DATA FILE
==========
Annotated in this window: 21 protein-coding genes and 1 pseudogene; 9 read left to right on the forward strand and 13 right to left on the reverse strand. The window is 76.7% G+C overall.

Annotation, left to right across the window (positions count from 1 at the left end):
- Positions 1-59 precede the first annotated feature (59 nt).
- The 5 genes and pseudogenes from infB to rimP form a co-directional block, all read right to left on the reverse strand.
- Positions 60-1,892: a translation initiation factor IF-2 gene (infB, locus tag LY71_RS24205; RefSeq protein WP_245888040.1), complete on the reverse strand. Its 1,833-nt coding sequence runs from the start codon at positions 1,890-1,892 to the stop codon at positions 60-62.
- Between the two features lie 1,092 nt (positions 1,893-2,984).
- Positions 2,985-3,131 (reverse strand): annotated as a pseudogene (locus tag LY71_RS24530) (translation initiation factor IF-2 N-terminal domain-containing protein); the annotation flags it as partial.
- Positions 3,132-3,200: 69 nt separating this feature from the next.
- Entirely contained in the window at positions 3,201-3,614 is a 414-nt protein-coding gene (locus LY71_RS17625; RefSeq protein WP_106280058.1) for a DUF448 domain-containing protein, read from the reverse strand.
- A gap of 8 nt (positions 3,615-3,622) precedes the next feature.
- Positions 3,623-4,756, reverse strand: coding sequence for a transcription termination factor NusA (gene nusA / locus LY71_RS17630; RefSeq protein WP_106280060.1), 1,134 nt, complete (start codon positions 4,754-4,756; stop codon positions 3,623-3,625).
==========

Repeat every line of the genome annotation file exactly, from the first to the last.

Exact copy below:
Annotated in this window: 21 protein-coding genes and 1 pseudogene; 9 read left to right on the forward strand and 13 right to left on the reverse strand. The window is 76.7% G+C overall.

Annotation, left to right across the window (positions count from 1 at the left end):
- Positions 1-59 precede the first annotated feature (59 nt).
- The 5 genes and pseudogenes from infB to rimP form a co-directional block, all read right to left on the reverse strand.
- Positions 60-1,892: a translation initiation factor IF-2 gene (infB, locus tag LY71_RS24205; RefSeq protein WP_245888040.1), complete on the reverse strand. Its 1,833-nt coding sequence runs from the start codon at positions 1,890-1,892 to the stop codon at positions 60-62.
- Between the two features lie 1,092 nt (positions 1,893-2,984).
- Positions 2,985-3,131 (reverse strand): annotated as a pseudogene (locus tag LY71_RS24530) (translation initiation factor IF-2 N-terminal domain-containing protein); the annotation flags it as partial.
- Positions 3,132-3,200: 69 nt separating this feature from the next.
- Entirely contained in the window at positions 3,201-3,614 is a 414-nt protein-coding gene (locus LY71_RS17625; RefSeq protein WP_106280058.1) for a DUF448 domain-containing protein, read from the reverse strand.
- A gap of 8 nt (positions 3,615-3,622) precedes the next feature.
- Positions 3,623-4,756, reverse strand: coding sequence for a transcription termination factor NusA (gene nusA / locus LY71_RS17630; RefSeq protein WP_106280060.1), 1,134 nt, complete (start codon positions 4,754-4,756; stop codon positions 3,623-3,625).